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Gouge v. Berryhill

United States District Court, W.D. North Carolina, Asheville Division

September 11, 2017

NANCY A. BERRYHILL, Acting Commissioner of Social Security, Defendant.


          Martin Reidinger Judge

         THIS MATTER is before the Court on the Plaintiff's Motion for Summary Judgment [Doc. 11] and the Defendant's Motion for Summary Judgment [Doc. 13].


         The Plaintiff Kevin Gerald Gouge filed an application for a period of disability and disability insurance benefits on March 2, 2013, alleging an onset date of August 21, 2012. [Transcript (“T.”) 121-23]. The Plaintiff's claim was denied initially and on reconsideration. [T. 44-71, 72-75]. Upon the Plaintiff's request, a hearing was held on July 2, 2014, before Administrative Law Judge Sherman D. Schwartzberg (“ALJ Schwartzberg”). [T. 24-43, 76-77]. The Plaintiff testified at this hearing, as did a vocational expert (“VE”). On September 3, 2014, ALJ Schwartzberg issued a decision denying the Plaintiff benefits. [T. 7-19]. The Appeals Council denied the Plaintiff's request for review, thereby making the ALJ's decision the final decision of the Commissioner. [T. 1-4]. The Plaintiff has exhausted all available administrative remedies, and this case is now ripe for review pursuant to 42 U.S.C. § 405(g).


         The Court's review of a final decision of the Commissioner is limited to (1) whether substantial evidence supports the Commissioner's decision, see Richardson v. Perales, 402 U.S. 389, 401 (1971), and (2) whether the Commissioner applied the correct legal standards, Hays v. Sullivan, 907 F.2d 1453, 1456 (4th Cir. 1990). The Court does not review a final decision of the Commissioner de novo. Smith v. Schweiker, 795 F.2d 343, 345 (4thCir. 1986).

         The Social Security Act provides that “[t]he findings of the Commissioner of any Social Security as to any fact, if supported by substantial evidence, shall be conclusive. . . .” 42 U.S.C. § 405(g). The Fourth Circuit has defined “substantial evidence” as “more than a scintilla and [doing] more than creat[ing] a suspicion of the existence of a fact to be established. It means such relevant evidence as a reasonable mind might accept as adequate to support a conclusion.” Smith v. Heckler, 782 F.2d 1176, 1179 (4th Cir. 1986) (quoting Perales, 402 U.S. at 401).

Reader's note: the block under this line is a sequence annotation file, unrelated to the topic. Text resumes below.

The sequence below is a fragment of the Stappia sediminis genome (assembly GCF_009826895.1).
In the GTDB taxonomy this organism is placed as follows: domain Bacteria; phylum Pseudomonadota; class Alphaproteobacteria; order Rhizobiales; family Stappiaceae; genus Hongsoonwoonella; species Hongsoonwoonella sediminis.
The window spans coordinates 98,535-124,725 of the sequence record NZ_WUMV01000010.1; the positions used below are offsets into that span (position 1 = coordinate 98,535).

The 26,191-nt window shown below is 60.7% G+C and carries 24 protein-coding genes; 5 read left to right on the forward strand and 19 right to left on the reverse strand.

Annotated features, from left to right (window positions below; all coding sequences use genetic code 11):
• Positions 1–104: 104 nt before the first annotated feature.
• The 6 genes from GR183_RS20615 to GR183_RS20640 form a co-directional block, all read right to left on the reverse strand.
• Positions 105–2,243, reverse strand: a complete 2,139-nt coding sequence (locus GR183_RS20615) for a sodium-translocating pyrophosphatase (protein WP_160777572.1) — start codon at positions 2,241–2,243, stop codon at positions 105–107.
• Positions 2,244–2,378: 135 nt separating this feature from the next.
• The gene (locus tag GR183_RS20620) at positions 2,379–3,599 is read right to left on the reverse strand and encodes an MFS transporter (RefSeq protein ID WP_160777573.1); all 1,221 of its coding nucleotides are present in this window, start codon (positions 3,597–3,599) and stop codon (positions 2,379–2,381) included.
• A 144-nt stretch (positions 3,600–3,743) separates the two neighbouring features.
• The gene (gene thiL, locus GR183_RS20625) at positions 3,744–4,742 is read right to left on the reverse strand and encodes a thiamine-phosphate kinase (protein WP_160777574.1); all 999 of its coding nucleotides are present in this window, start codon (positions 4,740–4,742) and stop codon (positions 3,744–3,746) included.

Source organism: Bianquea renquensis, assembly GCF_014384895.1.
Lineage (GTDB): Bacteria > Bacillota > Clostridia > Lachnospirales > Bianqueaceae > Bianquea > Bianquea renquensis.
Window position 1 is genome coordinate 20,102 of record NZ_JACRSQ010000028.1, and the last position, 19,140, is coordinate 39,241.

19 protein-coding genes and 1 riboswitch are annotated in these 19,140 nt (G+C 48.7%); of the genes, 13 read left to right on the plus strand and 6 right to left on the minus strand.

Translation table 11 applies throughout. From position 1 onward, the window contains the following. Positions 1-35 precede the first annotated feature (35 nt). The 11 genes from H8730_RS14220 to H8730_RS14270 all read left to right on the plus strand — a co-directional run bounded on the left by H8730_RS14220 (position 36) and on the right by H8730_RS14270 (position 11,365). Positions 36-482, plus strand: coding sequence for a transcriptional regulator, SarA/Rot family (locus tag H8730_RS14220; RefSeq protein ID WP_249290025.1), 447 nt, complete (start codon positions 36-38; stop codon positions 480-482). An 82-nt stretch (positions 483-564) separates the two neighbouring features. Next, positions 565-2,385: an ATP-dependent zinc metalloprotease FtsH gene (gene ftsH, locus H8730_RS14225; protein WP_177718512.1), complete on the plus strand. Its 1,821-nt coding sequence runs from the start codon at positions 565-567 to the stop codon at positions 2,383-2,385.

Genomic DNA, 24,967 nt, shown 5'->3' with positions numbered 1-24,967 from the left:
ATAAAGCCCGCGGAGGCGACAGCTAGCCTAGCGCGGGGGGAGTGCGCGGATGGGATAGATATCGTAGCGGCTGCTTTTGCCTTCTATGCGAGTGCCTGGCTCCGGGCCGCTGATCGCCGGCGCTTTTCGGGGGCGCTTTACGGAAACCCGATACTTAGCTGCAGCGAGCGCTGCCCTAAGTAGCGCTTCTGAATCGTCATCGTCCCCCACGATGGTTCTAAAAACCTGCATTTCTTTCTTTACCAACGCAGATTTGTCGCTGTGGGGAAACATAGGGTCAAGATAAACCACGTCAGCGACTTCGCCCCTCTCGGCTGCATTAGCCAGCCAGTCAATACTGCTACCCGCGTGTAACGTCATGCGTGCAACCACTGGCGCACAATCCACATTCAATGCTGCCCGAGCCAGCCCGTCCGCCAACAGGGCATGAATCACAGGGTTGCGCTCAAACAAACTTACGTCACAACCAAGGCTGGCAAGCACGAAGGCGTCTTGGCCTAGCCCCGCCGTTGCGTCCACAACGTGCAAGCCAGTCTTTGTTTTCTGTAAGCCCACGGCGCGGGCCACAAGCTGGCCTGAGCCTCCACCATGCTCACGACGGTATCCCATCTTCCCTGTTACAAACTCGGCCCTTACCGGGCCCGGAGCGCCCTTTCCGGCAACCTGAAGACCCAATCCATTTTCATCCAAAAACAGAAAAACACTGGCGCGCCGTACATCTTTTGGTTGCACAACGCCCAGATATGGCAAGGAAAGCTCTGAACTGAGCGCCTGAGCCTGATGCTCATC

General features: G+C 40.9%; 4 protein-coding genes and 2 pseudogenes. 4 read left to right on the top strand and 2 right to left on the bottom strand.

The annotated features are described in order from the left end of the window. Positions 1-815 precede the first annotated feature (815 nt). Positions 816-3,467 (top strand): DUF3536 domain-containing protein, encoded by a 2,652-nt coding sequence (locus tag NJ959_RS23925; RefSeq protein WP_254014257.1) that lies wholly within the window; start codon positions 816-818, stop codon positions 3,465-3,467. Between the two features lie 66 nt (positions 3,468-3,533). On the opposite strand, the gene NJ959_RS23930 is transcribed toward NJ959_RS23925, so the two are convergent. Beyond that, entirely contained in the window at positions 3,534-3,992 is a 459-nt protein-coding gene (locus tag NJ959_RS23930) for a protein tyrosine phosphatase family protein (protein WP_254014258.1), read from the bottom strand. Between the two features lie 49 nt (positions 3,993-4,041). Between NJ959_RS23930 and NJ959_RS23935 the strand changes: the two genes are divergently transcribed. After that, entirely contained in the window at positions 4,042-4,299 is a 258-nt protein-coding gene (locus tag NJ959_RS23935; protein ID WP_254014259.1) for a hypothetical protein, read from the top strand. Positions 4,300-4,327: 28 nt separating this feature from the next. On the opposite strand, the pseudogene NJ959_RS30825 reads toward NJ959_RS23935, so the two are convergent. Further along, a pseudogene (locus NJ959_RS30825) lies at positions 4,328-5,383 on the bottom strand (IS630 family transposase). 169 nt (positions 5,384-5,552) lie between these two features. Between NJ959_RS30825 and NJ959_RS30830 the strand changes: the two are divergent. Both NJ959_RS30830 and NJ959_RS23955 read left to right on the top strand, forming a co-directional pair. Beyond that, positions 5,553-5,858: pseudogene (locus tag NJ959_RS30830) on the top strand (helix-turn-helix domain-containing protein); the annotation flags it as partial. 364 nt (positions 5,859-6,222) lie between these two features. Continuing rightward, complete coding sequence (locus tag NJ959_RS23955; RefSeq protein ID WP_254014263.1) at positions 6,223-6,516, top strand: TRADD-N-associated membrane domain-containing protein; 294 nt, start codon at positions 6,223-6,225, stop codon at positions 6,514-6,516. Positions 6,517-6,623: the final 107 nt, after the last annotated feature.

The Court may not re-weigh the evidence or substitute its own judgment for that of the Commissioner, even if it disagrees with the Commissioner's decision, so long as there is substantial evidence in the record to support the final decision below. Hays, 907 F.2d at 1456; Lester v. Schweiker, 683 F.2d 838, 841 (4th Cir. 1982).


         In determining whether or not a claimant is disabled, the ALJ follows a five-step sequential process. 20 C.F.R. §§ 404.1520, 416.920. If the claimant's case fails at any step, the ALJ does not go any further and benefits are denied. Pass v. Chater, 65 F.3d 1200, 1203 (4th Cir. 1995).

         First, if the claimant is engaged in substantial gainful activity, the application is denied regardless of the medical condition, age, education, or work experience of the applicant. 20 C.F.R. §§ 404.1520, 416.920. Second, the claimant must show a severe impairment. If the claimant does not show any impairment or combination thereof which significantly limits the claimant's physical or mental ability to perform work activities, then no severe impairment is shown and the claimant is not disabled. Id. Third, if the impairment meets or equals one of the listed impairments of Appendix 1, Subpart P, Regulation 4, the claimant is disabled regardless of age, education or work experience. Id. Fourth, if the impairment does not meet the criteria above but is still a severe impairment, then the ALJ reviews the claimant's residual functional capacity (RFC) and the physical and mental demands of work done in the past. If the claimant can still perform that work, then a finding of not disabled is mandated. Id. Fifth, if the claimant has a severe impairment but cannot perform past relevant work, then the ALJ will consider whether the applicant's residual functional capacity, age, education, and past work experience enable the performance of other work. If so, then the claimant is not disabled. Id. In this case, the ALJ's determination was made at the fifth step.


         In denying the Plaintiff's claim, the ALJ found that the Plaintiff meets the insured status requirements of the Social Security Act through December 31, 2016, and that he has not engaged in substantial gainful activity since the alleged onset date of August 21, 2012. [T. 12]. The ALJ then found that the medical evidence established that the Plaintiff has the following severe impairments: fibromyalgia, degenerative disc disease, degenerative joint disease of the left wrist, and obesity. [T. 12-13]. The ALJ specifically found that the Plaintiff's other claimed conditions, including rheumatoid arthritis, anxiety, and depression, did not result in any significant functional limitations and were therefore not severe impairments. [Id.]. The ALJ determined that none of Plaintiff's impairments, either singly or in combination, met or equaled a listing. [T. 13]. The ALJ then assessed the Plaintiff's residual functional capacity (RFC) [T. 13-17], finding as follows:

[T]he [Plaintiff] has the residual functional capacity to perform simple, routine, repetitive work at the light level of exertion . . . which includes occasional postural limitations, no climbing ladders, ropes, or scaffolds, occasional overhead reaching with the left upper extremity, avoid concentrated ...

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